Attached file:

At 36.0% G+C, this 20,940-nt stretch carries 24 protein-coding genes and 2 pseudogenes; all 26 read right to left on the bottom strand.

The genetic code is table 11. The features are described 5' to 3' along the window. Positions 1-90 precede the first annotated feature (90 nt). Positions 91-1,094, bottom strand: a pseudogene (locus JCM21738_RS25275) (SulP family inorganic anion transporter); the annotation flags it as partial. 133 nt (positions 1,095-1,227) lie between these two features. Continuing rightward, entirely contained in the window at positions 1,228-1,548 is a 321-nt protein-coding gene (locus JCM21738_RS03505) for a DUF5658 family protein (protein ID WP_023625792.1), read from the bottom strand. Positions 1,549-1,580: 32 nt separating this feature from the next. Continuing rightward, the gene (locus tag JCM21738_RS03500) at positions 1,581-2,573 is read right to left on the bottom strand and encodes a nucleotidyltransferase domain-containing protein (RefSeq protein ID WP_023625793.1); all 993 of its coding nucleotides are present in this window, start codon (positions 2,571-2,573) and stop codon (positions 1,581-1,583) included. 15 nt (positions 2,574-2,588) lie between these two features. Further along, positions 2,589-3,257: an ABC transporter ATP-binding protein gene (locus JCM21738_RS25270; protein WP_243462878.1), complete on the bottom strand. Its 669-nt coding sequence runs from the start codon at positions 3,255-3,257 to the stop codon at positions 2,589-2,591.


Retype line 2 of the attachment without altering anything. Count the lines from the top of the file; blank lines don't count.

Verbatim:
The genetic code is table 11. The features are described 5' to 3' along the window. Positions 1-90 precede the first annotated feature (90 nt). Positions 91-1,094, bottom strand: a pseudogene (locus JCM21738_RS25275) (SulP family inorganic anion transporter); the annotation flags it as partial. 133 nt (positions 1,095-1,227) lie between these two features. Continuing rightward, entirely contained in the window at positions 1,228-1,548 is a 321-nt protein-coding gene (locus JCM21738_RS03505) for a DUF5658 family protein (protein ID WP_023625792.1), read from the bottom strand. Positions 1,549-1,580: 32 nt separating this feature from the next. Continuing rightward, the gene (locus tag JCM21738_RS03500) at positions 1,581-2,573 is read right to left on the bottom strand and encodes a nucleotidyltransferase domain-containing protein (RefSeq protein ID WP_023625793.1); all 993 of its coding nucleotides are present in this window, start codon (positions 2,571-2,573) and stop codon (positions 1,581-1,583) included. 15 nt (positions 2,574-2,588) lie between these two features. Further along, positions 2,589-3,257: an ABC transporter ATP-binding protein gene (locus JCM21738_RS25270; protein WP_243462878.1), complete on the bottom strand. Its 669-nt coding sequence runs from the start codon at positions 3,255-3,257 to the stop codon at positions 2,589-2,591.